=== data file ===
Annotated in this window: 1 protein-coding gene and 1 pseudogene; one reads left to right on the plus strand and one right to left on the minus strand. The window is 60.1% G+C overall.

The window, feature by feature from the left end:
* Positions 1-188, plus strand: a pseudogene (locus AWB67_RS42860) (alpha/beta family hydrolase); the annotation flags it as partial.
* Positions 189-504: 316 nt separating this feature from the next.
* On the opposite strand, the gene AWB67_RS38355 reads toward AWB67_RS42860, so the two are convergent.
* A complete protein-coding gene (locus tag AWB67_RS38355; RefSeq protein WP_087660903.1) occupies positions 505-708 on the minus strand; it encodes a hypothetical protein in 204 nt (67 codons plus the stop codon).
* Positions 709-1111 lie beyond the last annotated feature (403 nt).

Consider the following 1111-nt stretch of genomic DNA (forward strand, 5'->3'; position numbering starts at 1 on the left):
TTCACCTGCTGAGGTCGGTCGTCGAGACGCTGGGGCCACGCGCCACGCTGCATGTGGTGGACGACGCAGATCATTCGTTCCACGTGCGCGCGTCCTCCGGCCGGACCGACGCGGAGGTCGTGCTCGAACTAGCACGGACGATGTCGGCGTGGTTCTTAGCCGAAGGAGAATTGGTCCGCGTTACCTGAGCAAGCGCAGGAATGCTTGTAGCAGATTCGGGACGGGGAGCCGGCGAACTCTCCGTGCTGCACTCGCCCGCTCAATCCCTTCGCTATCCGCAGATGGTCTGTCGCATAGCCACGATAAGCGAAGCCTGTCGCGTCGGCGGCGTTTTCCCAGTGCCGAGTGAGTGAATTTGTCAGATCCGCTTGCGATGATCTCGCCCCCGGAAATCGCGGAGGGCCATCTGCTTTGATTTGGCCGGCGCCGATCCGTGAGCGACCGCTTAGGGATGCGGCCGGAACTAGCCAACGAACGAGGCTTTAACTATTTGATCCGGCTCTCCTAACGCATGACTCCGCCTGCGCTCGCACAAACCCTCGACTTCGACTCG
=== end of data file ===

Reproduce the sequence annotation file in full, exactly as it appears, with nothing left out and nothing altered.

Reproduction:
Annotated in this window: 1 protein-coding gene and 1 pseudogene; one reads left to right on the plus strand and one right to left on the minus strand. The window is 60.1% G+C overall.

The window, feature by feature from the left end:
* Positions 1-188, plus strand: a pseudogene (locus AWB67_RS42860) (alpha/beta family hydrolase); the annotation flags it as partial.
* Positions 189-504: 316 nt separating this feature from the next.
* On the opposite strand, the gene AWB67_RS38355 reads toward AWB67_RS42860, so the two are convergent.
* A complete protein-coding gene (locus tag AWB67_RS38355; RefSeq protein WP_087660903.1) occupies positions 505-708 on the minus strand; it encodes a hypothetical protein in 204 nt (67 codons plus the stop codon).
* Positions 709-1111 lie beyond the last annotated feature (403 nt).

Consider the following 1111-nt stretch of genomic DNA (forward strand, 5'->3'; position numbering starts at 1 on the left):
TTCACCTGCTGAGGTCGGTCGTCGAGACGCTGGGGCCACGCGCCACGCTGCATGTGGTGGACGACGCAGATCATTCGTTCCACGTGCGCGCGTCCTCCGGCCGGACCGACGCGGAGGTCGTGCTCGAACTAGCACGGACGATGTCGGCGTGGTTCTTAGCCGAAGGAGAATTGGTCCGCGTTACCTGAGCAAGCGCAGGAATGCTTGTAGCAGATTCGGGACGGGGAGCCGGCGAACTCTCCGTGCTGCACTCGCCCGCTCAATCCCTTCGCTATCCGCAGATGGTCTGTCGCATAGCCACGATAAGCGAAGCCTGTCGCGTCGGCGGCGTTTTCCCAGTGCCGAGTGAGTGAATTTGTCAGATCCGCTTGCGATGATCTCGCCCCCGGAAATCGCGGAGGGCCATCTGCTTTGATTTGGCCGGCGCCGATCCGTGAGCGACCGCTTAGGGATGCGGCCGGAACTAGCCAACGAACGAGGCTTTAACTATTTGATCCGGCTCTCCTAACGCATGACTCCGCCTGCGCTCGCACAAACCCTCGACTTCGACTCG